FORTUNE — James McQuivey, writing on his Forrester Research blog about Apple’s AAPL widely anticipated entry into the full-fledged TV market, had me convinced.
Up to a point.
What he says about the current situation — except for the use of the word “failed” — struck me as smart and fair:
“The reason it has failed with the Apple TV so far is not that it hasn’t tried. It’s that the TV business is a tough nut to crack: Content is still controlled by monopolists unlikely to give Apple the keys to their content archives. And simply introducing a new display on which to watch that content as it is currently delivered by existing distributors won’t offer consumers much that’s new. Remember, unlike in the phone business where the iPhone penetrated quickly, the TV upgrade cycle takes 7 years. You can’t jump in with a new version of the same thing everyone already has – even if it is elegant – and expect millions of people to buy it, especially at price points that Apple will have to maintain in order to keep its margins far away from those of LG and Samsung. Apple’s only shot to sell such an expensive device quickly is if it does something very different. And that’s what I hope Apple will do.”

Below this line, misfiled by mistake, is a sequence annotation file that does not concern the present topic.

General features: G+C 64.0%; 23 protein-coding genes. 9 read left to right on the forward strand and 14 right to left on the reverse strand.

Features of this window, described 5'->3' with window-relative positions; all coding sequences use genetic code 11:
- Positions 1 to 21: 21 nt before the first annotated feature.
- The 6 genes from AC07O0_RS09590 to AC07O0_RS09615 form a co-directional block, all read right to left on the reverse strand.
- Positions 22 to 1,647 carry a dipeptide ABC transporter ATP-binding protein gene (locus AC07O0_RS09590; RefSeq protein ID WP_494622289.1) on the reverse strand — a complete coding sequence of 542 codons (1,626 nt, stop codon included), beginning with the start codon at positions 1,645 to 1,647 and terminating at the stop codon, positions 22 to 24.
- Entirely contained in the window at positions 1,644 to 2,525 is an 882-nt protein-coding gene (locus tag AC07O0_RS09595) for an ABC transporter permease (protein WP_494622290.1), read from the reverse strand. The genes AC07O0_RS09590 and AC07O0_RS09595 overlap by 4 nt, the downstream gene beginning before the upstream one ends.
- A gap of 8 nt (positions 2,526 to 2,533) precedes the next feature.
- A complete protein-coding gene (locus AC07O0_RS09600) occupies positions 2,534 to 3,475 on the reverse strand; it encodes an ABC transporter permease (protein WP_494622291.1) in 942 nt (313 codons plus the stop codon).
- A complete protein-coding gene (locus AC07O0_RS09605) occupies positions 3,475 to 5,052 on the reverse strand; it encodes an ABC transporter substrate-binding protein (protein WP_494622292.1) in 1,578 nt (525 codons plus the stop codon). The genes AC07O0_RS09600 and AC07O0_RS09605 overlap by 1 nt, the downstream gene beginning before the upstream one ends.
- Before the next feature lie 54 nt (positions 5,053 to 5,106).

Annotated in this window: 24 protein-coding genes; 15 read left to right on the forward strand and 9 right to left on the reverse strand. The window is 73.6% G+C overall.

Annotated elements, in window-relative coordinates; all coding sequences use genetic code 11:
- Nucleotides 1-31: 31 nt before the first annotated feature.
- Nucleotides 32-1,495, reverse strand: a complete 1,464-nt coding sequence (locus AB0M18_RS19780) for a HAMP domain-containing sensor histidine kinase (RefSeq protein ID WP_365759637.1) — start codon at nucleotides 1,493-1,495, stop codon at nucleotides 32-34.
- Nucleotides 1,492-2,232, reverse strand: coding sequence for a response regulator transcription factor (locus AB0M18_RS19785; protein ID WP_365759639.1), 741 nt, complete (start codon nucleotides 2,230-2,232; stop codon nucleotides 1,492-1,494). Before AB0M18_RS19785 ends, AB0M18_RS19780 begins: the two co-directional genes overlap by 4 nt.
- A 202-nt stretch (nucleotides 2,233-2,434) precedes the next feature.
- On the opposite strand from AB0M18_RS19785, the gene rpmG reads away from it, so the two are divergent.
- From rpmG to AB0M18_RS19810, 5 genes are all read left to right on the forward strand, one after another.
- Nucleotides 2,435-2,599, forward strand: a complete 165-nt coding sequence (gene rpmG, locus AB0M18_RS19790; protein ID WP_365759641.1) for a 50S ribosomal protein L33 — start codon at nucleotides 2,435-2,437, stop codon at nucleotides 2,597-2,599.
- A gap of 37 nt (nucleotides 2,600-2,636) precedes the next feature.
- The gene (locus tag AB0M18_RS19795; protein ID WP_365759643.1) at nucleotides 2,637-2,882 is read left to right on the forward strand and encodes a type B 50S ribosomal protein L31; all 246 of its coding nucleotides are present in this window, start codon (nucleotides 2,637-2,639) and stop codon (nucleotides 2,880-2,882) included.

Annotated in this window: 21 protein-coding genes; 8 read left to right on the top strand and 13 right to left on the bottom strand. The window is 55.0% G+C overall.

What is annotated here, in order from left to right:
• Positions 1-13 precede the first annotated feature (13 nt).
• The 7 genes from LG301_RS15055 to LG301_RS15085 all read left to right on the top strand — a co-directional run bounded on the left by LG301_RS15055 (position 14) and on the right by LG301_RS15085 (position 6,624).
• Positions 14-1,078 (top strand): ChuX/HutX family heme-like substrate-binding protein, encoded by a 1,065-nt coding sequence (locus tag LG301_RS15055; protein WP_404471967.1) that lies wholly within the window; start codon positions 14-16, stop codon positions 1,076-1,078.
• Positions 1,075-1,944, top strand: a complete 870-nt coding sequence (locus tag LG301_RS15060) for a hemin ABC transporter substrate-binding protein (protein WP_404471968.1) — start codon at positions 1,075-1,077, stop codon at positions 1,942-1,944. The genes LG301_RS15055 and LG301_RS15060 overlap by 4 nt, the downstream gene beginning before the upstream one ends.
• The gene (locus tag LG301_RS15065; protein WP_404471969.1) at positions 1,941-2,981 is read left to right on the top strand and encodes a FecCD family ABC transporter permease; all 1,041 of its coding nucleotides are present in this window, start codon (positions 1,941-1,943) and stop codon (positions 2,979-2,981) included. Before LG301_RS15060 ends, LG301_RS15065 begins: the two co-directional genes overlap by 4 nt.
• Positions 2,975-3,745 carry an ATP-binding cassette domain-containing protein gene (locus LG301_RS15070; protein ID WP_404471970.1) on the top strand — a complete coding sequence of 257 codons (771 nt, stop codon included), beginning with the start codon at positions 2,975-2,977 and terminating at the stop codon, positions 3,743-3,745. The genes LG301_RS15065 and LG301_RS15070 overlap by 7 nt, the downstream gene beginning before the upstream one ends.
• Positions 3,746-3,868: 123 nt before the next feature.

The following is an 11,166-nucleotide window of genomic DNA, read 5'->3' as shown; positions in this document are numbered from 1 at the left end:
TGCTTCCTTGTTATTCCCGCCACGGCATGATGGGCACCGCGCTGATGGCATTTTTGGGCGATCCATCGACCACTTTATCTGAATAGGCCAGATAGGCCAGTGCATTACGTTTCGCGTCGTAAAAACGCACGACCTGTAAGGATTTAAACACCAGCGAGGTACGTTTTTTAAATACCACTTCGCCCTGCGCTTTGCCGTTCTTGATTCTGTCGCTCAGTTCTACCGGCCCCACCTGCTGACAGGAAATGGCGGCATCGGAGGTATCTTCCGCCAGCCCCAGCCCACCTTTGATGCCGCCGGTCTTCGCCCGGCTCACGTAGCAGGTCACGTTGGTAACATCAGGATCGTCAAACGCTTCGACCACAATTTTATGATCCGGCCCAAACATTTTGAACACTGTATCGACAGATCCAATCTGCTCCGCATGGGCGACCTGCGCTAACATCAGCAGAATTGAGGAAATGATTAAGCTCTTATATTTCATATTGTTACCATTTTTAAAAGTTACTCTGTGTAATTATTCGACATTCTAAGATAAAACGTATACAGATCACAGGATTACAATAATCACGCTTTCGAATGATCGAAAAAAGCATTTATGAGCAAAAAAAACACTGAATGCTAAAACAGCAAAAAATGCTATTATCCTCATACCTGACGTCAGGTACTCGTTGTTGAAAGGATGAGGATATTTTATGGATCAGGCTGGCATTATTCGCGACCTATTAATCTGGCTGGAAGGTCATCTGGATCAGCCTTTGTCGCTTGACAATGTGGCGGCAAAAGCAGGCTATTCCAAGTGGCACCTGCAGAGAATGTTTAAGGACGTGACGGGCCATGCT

OK so far.
It’s when McQuivey turns to the device he expects Apple to build — he calls it the “iHub” — that he loses me:
“Apple should sell the world’s first non-TV TV. Instead of selling a replacement for the TV you just bought, Apple should convince millions of Apple fans that they need a new screen in their lives. Call it the iHub, a 32-inch screen with touch, gesture, voice, and iPad control that can be hung on the wall wherever the family congregates for planning, talking, or eating — in more and more US homes, that room is the dining room or eat-in kitchen. By pushing developers to create apps that serve as the hub of family life – complete with shared calendars, photo and video viewers, and FaceTime for chatting with grandma – this non-TV TV could take off, ultimately positioning Apple to replace your 60-inch set once it’s ready to retire.”
This bears a striking resemblance to what Jefferies Peter Misek called the “iPanel.” And where there’s analysts’ smoke, I suppose there could be fire.
But a 32-inch panel affixed to a wall? Controlled by gestures and voices? Used by millions to chat with grandma?
I just don’t see it. And call me crazy, but I’d rather put my faith in Sir Jony Ive, not some Forrester analyst, to design Apple’s next big thing.